What is the DOT motorcycle crash helmet standard?
DOT is only relevant when buying a helmet in the USA – it’s the equivalent to the EU ECE 22.05 standard.
When you buy a motorcycle crash helmet in the US, you expect it to offer a decent level of protection and work pretty well as a helmet.
Well, much of the reason your expectations are met is probably down to the fact that motorcycle helmets are regulated when they’re put up for sale in the US – meaning they have to meet certain performance standards. If they don’t, the manufacturer/importer are fined and the helmet’s withdrawn from sale.
DOT stands for the Department of Transport FMVSS No.218 safety compliance testing for motorcycle helmets – FMVSS being the Federal Motor Vehicle Safety Standard.
All of which is a good thing and should mean that if you buy a helmet with a DOT sticker on the back, it meets certain minimum standards for absorbing the shock of an impact; resisting impact penetration and having a retention strap that won’t stretch like a rubber band. Meaning it should protect your head in an accident.
So what is the DOT test?
The way it works is that the National Highways Traffic Safety Administration make a set of standards available to all manufacturers looking to sell helmets in the US. These manufacturers then need to produce helmets that’ll pass the test. If they do, they’re allowed to self-certify that the helmet will pass FMVSS 218 and can put a DOT sticker on the helmet when it goes on sale.
The Office of Vehicle Safety Compliance are then tasked with testing a number of helmet models per year (in 2007 is was around 40) to ensure they comply with FMVSS 218 standards. If the OVSC find a helmet doesn’t pass their test, the helmet is removed from sale and the vendor has to either repair or replace the helmets for consumers at their own cost. They can also face very stiff fines.
The test itself comprises three elements.
First what’s called the impact attenuation test – which means the helmet is subject to impacts against a rounded and flat anvil after the test helmets have been ‘conditioned’ to reflect four different operating environments. That includes humidity, low/med/high temperatures and water immersion – all of which aims to ensure the helmet will still perform in different extremes of riding conditions.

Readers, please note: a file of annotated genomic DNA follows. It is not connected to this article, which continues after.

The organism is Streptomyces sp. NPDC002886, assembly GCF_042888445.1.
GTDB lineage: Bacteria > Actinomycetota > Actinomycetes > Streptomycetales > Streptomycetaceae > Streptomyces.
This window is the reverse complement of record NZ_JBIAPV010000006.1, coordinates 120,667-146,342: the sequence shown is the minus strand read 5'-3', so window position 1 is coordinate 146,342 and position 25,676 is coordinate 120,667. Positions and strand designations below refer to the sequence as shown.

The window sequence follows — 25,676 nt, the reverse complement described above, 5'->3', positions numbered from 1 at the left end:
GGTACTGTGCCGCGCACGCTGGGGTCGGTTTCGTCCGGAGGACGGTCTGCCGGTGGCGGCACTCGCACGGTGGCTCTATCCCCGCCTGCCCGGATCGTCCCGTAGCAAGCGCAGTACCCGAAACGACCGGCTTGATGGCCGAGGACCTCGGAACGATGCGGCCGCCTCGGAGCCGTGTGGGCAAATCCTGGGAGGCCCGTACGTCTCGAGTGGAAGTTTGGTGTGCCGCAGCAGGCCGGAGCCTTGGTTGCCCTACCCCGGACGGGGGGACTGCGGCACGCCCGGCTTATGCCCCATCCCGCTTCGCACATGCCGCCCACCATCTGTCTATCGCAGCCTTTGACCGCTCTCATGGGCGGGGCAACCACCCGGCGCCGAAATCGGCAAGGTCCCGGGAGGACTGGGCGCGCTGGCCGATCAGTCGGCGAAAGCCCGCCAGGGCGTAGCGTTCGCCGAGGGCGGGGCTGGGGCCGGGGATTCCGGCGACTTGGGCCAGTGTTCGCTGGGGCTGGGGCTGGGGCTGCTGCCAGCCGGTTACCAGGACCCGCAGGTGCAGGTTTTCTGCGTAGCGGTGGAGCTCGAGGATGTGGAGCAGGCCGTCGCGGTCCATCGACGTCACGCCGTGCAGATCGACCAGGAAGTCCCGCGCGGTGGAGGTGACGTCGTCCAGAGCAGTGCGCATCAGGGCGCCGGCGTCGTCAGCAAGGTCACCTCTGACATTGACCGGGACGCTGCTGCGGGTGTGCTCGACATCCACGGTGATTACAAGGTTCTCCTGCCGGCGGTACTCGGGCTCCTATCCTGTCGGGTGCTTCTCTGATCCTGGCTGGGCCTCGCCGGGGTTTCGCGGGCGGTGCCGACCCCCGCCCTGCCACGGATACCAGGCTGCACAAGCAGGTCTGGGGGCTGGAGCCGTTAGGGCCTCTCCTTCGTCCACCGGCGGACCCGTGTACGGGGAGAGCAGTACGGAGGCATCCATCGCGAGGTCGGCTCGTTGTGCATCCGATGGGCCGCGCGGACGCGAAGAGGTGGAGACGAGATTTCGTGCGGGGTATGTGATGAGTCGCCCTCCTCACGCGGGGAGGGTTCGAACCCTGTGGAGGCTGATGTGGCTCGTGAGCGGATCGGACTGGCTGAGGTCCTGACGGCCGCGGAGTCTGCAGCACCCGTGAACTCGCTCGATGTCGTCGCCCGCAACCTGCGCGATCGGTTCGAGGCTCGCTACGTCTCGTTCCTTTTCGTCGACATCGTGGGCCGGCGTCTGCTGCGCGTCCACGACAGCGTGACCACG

Each helmet is impacted at four sites with two impacts per site. Testers can choose where on the helmet to impact providing it’s above a ‘test line’, approximated below.
Next is a penetration test where a 6lb 10oz pointed striker is dropped from 118 inches onto various parts all round the helmet – again against helmets that have been pre-conditioned to reflect four different operating conditions.
And finally, the retention strap is tested under 50 and 300lbs loads to ensure it doesn’t elongate more than an inch after load.
The only other check that the helmet then undergoes is to ensure that there’s enough peripheral vision allowed by the helmet – that’s a minimum of 105 degrees from centre.
If a helmet passes all these tests, it’s then reckoned to be compliant and the manufacturer/importer won’t get their arse kicked (phew!).
If you want to read LOTS of detail on the compliance testing itself, check out this link for the laboratory test procedure.
What about DOT AND ECE Certified Helmets?
It’s worth mentioning that you’ll see websites (including this one!) mentioning helmets that are both DOT and ECE. That implies that you can use the same helmet in both DOT and ECE countries – but that’s not necessarily the case.
A particular helmet model might have passed ECE tests in Europe then be certified DOT in the US, so technically be legal in both areas. The problem is that most helmets don’t carry both ECE and DOT stickers – they usually have one or the other. And to be legal in a particular territory, your helmet needs to display the correct certification.
So, for example, if you have an ECE Scorpion Exo ADX-1 with an ECE sticker on the back (and the correct ECE labels inside), and you take your helmet to the US and get pulled over by the police in a mandatory helmet state, they could find your helmet illegal because it’s not displaying the correct legal information – even though the same helmet’s on sale in the US (as the Scorpion Exo AT950).
Plus don’t forget, it’s often hard to find out if they’re actually the same helmet or the manufacturer’s changed the helmet in some subtle (or not so subtle but hidden) way for a each market. For example, HJC USA say their helmets are made differently than the European helmets even though the helmets look very much the same.
You do occasionally find a helmet with both DOT and ECE stickers on the back. Simpson sell one and that should mean they’re the same helmet in both countries – though they’re named differently.
The DOT test probably isn’t the last word in ensuring your helmet’s a good one. But neither is it supposed to be – it’s more a way to ensure crash helmets sold as rider protection offer a minimum level of protection in the US. The next stage is to look towards either Snell or SHARP who both take compliant helmets (ECE 22-05 approved helmets in the case of SHARP, DOT in the case of Snell) and put them through more rigorous testing procedures to try and ensure they’ll give better real-world accident protection. Read our articles on Snell, SHARP or ECE 22.05 for more information.